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Endianness help
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Bit-level endianness is more of an implementation technicality since you don't generally have bit-level addressing instructions on CPU or storage controllers available*.

Something like 0b1000000 might actually be stored as 0b0000001 in memory (PowerPC and Sparq comes to mind - I don't know if any modern big-endian CPU's still does it), but as a byte it's still 0x80, and if you do >> 7 you still get 0x01. And when it stores it to disk, it will store it as a byte, and the disk will return it as a byte - no matter on what platform that disk is connected to.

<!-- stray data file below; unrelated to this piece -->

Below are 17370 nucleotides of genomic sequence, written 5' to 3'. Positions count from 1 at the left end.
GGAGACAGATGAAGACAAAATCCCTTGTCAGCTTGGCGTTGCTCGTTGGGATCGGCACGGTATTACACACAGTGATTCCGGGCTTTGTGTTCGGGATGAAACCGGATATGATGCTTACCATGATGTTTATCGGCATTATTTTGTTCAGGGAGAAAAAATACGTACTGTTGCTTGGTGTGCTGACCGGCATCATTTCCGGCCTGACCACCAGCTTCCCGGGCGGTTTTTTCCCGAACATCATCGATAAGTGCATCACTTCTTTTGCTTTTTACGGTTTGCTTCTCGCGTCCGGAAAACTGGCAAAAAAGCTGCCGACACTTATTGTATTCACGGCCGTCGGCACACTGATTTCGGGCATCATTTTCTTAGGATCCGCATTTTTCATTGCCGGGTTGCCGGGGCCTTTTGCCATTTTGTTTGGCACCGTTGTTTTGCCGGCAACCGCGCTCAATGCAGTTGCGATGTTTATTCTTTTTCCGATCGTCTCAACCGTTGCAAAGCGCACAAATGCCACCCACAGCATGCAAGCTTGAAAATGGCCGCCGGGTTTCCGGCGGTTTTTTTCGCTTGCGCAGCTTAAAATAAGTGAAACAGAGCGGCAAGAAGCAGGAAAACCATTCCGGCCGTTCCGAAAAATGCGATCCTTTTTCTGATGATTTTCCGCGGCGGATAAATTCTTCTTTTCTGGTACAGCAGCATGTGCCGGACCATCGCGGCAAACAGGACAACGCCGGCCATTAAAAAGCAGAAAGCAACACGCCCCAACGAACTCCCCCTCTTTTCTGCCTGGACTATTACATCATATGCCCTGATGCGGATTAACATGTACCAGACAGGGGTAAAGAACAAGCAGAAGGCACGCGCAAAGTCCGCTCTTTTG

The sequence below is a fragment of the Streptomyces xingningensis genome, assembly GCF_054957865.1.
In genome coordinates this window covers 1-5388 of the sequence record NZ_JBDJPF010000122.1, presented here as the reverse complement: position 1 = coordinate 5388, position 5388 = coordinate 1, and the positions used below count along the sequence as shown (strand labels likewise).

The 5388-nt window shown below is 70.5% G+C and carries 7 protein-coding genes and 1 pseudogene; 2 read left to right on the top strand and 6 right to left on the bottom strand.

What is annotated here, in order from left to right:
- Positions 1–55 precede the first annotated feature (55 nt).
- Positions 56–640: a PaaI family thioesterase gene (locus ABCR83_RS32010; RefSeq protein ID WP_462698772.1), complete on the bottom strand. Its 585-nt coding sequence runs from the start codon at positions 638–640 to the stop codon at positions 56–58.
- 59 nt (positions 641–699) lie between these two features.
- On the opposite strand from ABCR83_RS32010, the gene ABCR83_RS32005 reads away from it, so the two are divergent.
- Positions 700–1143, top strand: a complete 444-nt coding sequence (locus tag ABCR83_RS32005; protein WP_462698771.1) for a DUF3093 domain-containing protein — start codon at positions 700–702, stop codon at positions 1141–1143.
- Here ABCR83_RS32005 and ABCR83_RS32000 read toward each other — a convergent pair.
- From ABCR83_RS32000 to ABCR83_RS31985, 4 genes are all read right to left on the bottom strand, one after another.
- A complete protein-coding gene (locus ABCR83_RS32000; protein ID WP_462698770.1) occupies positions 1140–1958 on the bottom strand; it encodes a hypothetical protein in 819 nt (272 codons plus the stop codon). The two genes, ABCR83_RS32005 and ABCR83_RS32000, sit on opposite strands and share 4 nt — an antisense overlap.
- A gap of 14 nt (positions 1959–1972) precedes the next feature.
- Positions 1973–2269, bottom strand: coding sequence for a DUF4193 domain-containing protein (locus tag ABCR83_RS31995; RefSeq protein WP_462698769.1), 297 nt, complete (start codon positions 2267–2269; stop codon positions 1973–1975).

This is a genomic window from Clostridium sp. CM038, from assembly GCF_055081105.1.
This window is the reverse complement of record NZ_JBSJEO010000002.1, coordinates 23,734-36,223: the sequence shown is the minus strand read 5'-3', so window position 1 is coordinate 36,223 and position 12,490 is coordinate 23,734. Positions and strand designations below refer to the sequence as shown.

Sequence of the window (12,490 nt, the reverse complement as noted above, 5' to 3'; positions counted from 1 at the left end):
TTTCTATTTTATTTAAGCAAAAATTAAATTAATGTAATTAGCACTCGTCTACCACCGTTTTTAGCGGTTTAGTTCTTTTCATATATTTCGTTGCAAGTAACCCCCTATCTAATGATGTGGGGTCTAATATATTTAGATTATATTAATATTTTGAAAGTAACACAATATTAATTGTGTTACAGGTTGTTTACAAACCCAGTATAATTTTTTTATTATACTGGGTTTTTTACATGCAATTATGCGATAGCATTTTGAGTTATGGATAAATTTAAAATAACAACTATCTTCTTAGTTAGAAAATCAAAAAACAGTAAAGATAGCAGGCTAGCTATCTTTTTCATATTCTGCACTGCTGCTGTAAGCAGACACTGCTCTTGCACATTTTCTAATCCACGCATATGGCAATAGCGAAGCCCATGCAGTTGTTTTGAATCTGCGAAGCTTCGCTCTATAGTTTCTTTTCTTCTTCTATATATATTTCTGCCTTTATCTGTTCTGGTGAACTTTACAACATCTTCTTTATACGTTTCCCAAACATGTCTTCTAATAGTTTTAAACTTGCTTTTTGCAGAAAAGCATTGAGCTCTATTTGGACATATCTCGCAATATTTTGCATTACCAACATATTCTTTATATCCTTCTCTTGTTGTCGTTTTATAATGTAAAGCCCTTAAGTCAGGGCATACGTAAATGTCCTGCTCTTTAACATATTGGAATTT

In serial wire protocols like UART or 802.3 it does specify that you have to use LSB first, but unless you are literally developing the hardware that sits in between a consistent big endian CPU and UART on a bus that's something other than PCI, you'll never have to deal with it.

NOTE: C bitfields which allow you to address into the middle of a byte. e.g.
struct s
{
   signed y:1;
   signed x:1;
}; is a compiler abstraction that translates these into bitwise operations. And it's very much not serializable to portable disk or wire - not because of endianness so much, but because different compiler implementations have different storage representations of it.